No, I don’t mean the twisted and contorted way my mind works. Rather, I’ve been trying to put together some thoughts for the labyrinth at Crossover this year. The general theme for the festival is ’10’ – it’s Crossover number 10 – and there’s the obvious ’10 commandments’ idea which a number of agencies are picking up on. That got me thinking about ‘rules’ and how much pressure we put on ourselves to follow the rules, to be a ‘good Christian’. And it also made me realise that we so often distort our understanding of the ‘rules’ and put them first – we have to follow the rules before we can be called a Christian. And this is just so wrong. God’s grace means that we are offered forgiveness despite being unable to follow the rules. What’s more, the ‘rules’ are there, not to show us what we need to do before we can be accepted by God, but just how much we are incapable of being ‘perfect’ and are therefore fully reliant on God’s mercy (yes, I’ve been reading Luther for my recent Reformation Theology exam). In other words: the law is there to convict us; God’s grace is there to save us.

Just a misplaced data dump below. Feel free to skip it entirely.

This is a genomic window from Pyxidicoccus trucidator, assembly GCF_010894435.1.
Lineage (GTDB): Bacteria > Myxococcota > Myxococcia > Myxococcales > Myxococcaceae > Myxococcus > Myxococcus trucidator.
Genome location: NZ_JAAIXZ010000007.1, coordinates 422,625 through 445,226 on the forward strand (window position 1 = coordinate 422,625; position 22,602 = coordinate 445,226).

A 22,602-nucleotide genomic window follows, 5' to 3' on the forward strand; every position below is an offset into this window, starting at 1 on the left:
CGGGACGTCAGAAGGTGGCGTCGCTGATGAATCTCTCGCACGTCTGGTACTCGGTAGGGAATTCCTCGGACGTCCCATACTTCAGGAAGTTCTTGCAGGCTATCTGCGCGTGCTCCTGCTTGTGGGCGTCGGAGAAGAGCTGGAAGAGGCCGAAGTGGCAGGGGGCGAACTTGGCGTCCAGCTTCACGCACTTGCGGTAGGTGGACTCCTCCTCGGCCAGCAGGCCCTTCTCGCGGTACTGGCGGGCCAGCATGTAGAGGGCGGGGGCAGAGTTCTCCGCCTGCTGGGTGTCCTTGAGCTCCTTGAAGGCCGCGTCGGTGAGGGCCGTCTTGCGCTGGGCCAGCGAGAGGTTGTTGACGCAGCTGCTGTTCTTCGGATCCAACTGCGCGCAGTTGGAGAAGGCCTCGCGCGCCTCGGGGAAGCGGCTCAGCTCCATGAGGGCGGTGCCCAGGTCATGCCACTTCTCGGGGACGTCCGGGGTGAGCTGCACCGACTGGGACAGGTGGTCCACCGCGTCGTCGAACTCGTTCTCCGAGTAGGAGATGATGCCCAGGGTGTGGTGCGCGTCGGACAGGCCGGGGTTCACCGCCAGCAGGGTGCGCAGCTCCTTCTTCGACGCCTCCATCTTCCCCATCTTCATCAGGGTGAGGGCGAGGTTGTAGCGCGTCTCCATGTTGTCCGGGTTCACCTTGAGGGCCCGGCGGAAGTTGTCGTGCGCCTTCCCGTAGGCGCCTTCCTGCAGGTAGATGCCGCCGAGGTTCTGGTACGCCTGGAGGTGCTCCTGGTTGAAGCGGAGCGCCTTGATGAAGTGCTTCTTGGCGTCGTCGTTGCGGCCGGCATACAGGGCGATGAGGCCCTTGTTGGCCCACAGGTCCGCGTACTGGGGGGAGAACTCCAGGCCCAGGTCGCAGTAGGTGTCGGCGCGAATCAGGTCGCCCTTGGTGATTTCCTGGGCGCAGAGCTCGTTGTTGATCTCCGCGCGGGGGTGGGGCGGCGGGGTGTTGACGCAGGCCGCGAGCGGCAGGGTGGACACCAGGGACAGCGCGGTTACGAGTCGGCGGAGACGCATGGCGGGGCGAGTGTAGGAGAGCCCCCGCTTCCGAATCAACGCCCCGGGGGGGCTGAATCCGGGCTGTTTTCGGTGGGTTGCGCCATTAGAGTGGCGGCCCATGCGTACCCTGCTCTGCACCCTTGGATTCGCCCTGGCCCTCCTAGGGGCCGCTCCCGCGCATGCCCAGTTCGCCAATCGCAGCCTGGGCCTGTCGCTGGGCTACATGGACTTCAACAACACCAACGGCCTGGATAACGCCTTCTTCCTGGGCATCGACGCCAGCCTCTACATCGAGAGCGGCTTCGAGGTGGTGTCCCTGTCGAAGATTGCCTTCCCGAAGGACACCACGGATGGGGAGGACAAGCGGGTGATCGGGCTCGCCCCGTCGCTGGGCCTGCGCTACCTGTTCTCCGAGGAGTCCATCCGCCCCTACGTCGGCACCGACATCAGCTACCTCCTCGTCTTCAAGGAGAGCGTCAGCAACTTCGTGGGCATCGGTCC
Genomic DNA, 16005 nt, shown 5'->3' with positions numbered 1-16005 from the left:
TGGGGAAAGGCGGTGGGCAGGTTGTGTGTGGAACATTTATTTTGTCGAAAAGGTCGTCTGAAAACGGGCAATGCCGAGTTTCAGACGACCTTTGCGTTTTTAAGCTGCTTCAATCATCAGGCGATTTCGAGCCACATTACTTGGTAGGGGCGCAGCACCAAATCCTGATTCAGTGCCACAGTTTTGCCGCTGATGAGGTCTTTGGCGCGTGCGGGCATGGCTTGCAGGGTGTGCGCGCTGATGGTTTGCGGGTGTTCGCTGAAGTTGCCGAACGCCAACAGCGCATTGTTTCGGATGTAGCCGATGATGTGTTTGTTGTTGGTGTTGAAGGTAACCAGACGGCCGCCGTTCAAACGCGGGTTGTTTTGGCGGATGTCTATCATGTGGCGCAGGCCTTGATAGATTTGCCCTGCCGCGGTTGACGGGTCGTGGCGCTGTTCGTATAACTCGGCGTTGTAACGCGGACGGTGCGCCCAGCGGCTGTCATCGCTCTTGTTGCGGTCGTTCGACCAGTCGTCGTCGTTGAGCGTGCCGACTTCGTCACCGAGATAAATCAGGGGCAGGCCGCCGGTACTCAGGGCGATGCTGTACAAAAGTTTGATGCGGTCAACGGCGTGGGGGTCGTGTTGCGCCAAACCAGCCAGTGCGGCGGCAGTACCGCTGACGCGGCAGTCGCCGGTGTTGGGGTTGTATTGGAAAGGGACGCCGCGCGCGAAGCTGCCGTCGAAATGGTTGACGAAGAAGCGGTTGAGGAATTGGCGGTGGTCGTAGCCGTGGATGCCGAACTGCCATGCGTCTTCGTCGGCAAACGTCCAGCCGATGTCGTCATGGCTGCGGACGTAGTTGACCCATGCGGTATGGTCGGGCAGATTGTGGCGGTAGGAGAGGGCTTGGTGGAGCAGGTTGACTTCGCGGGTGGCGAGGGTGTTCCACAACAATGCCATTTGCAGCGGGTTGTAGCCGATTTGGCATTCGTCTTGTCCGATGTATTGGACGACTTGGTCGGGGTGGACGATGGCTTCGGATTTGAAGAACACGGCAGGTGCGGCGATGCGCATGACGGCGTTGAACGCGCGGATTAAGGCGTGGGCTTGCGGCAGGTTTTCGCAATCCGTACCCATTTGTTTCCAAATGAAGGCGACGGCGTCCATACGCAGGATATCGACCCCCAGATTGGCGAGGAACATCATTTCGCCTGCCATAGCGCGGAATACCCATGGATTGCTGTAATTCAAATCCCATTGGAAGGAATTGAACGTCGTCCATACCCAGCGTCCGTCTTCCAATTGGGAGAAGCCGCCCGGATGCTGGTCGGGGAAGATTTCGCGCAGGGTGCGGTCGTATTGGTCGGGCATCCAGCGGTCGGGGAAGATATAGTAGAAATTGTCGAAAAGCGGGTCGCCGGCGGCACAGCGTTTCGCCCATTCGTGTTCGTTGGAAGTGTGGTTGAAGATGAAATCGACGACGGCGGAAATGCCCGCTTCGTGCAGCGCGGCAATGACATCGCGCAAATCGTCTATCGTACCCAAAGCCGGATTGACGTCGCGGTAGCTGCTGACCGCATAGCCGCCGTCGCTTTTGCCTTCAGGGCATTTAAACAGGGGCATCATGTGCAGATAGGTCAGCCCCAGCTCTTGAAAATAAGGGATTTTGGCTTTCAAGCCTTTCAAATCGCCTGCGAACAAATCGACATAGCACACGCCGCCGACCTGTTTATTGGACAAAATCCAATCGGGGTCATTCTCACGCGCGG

I want the labyrinth to reflect some of this and also what the proper response to the ‘rules’ is. So, my thoughts for the labyrinth stations are as follows:
- Our rules – everyday rules in society, work, relationships
- God’s rules – 10 commandments, love one another. Easy or hard? Like ‘society’ or different? How?
- Keys/chains – what is the ‘key’ to getting it right? Do we unlock our life or lock ourself into impossible patterns of behaviour?
- Gate/door – does our ‘key’ unlock the door to ‘good living’? Can we follow rules to get us into the Kingdom of God? Keys don’t work; need to knock and let God open the door. Jesus is the gate.
- New rules – Jesus hasn’t got rid of the law. Are there new rules? Do we now have to keep them for sure?
- Freedom – God’s rules are not to bind us but to free us. But what is freedom?
- Service – freedom and servitude, but not contradictory. Not just saved ‘from’, but also saved ‘for’. Saved to serve, but God’s service does not bind or constrict. Service to God ushers in the kingdom of God – a foretaste of freedom to serve God wholeheartedly and to love unconditionally.
Main question is – is it a coherent whole? In my mind it is, but that’s because I am probably filling in the gaps unconsciously. And I also need to come up with some activity for each one.
Comments and suggestions welcomed.